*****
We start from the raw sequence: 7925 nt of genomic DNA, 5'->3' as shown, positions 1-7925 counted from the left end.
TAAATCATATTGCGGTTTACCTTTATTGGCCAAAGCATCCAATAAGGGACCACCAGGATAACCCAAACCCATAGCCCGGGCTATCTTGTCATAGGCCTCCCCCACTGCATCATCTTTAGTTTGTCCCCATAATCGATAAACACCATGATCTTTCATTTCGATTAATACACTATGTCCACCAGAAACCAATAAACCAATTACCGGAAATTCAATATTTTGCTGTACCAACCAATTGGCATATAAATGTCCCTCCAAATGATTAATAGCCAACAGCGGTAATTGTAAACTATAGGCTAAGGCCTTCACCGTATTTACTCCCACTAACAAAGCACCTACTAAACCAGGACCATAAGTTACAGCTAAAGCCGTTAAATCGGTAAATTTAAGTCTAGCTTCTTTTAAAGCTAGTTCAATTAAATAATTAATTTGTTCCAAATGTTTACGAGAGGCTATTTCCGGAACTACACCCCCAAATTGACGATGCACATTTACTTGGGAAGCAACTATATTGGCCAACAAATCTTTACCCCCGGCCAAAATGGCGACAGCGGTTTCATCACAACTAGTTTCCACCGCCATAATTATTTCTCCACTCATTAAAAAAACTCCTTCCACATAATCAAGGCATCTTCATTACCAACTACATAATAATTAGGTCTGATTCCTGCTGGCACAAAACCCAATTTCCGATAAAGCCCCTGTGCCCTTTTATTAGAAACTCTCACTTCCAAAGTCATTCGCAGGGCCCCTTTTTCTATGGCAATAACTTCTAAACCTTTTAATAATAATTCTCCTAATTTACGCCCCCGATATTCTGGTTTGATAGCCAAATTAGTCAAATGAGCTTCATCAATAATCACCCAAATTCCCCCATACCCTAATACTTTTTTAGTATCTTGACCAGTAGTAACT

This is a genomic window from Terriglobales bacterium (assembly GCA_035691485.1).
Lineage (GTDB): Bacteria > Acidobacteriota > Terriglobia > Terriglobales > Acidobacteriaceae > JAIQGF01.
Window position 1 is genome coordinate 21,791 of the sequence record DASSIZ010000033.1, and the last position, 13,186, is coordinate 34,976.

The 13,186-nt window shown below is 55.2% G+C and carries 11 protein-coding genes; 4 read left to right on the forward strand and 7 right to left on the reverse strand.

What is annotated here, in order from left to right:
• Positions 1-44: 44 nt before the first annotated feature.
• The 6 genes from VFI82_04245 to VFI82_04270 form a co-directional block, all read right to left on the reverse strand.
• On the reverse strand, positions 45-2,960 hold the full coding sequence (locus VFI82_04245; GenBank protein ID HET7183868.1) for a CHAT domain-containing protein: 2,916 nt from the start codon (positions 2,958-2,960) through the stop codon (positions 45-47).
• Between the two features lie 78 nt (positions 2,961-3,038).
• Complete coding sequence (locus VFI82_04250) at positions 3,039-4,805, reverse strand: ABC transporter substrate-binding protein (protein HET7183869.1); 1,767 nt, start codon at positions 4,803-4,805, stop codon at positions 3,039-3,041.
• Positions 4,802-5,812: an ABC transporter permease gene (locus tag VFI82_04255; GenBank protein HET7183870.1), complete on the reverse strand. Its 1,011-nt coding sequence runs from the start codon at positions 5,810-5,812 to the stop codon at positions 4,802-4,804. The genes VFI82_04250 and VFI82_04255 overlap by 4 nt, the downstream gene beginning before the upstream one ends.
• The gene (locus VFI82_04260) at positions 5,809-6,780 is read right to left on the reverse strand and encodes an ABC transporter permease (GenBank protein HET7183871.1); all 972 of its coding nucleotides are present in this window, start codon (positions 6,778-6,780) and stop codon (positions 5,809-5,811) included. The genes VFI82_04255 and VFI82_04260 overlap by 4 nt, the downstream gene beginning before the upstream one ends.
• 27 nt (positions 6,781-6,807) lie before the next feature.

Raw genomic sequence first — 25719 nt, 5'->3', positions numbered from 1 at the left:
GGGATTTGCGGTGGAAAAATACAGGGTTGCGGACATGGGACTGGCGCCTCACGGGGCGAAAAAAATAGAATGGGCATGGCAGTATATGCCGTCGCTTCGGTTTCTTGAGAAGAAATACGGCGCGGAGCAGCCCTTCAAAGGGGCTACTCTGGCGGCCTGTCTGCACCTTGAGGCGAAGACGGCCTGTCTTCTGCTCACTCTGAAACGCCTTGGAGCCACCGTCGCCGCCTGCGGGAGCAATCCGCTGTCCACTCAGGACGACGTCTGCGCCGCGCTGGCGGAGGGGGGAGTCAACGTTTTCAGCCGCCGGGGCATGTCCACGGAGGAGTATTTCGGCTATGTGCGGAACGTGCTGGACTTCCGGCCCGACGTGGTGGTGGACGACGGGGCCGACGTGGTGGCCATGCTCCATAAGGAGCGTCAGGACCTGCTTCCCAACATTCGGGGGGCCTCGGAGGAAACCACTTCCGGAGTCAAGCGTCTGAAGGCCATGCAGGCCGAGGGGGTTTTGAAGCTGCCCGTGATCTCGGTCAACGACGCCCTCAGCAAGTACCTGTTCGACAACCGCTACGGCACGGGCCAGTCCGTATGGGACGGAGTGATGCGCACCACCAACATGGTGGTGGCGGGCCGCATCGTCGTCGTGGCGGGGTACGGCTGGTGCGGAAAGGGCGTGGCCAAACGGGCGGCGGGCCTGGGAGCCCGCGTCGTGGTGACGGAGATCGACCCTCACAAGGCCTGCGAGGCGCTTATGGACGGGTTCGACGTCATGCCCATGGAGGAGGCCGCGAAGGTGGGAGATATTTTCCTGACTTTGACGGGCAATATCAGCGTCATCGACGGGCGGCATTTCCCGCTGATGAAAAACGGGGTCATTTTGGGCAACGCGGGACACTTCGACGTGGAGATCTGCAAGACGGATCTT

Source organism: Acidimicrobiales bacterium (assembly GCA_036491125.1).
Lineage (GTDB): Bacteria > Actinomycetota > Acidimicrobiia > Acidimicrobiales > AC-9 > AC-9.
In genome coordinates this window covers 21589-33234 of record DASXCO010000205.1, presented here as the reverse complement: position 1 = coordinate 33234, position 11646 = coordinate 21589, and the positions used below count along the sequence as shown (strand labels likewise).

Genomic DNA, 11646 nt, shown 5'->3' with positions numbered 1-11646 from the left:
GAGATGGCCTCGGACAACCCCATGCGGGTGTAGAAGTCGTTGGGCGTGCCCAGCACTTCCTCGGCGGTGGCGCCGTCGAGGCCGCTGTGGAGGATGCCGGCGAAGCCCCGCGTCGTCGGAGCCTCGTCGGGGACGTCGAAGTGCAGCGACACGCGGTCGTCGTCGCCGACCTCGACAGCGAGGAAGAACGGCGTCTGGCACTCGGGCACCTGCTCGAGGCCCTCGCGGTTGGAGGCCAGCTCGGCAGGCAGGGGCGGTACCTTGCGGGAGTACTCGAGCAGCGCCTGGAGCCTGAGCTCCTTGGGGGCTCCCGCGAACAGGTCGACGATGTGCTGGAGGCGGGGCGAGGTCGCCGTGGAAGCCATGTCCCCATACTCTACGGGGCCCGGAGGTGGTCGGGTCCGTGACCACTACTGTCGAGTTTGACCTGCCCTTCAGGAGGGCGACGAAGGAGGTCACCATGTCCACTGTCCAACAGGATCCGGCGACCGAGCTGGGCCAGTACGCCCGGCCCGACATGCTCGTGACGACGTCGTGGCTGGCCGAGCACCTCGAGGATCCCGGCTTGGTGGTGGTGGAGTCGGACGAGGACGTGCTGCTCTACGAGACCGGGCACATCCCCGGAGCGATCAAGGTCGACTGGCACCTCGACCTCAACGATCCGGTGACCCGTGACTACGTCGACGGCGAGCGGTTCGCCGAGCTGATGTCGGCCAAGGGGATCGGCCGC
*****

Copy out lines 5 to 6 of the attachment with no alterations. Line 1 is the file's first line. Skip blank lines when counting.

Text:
Window position 1 is genome coordinate 21,791 of the sequence record DASSIZ010000033.1, and the last position, 13,186, is coordinate 34,976.

The 13,186-nt window shown below is 55.2% G+C and carries 11 protein-coding genes; 4 read left to right on the forward strand and 7 right to left on the reverse strand.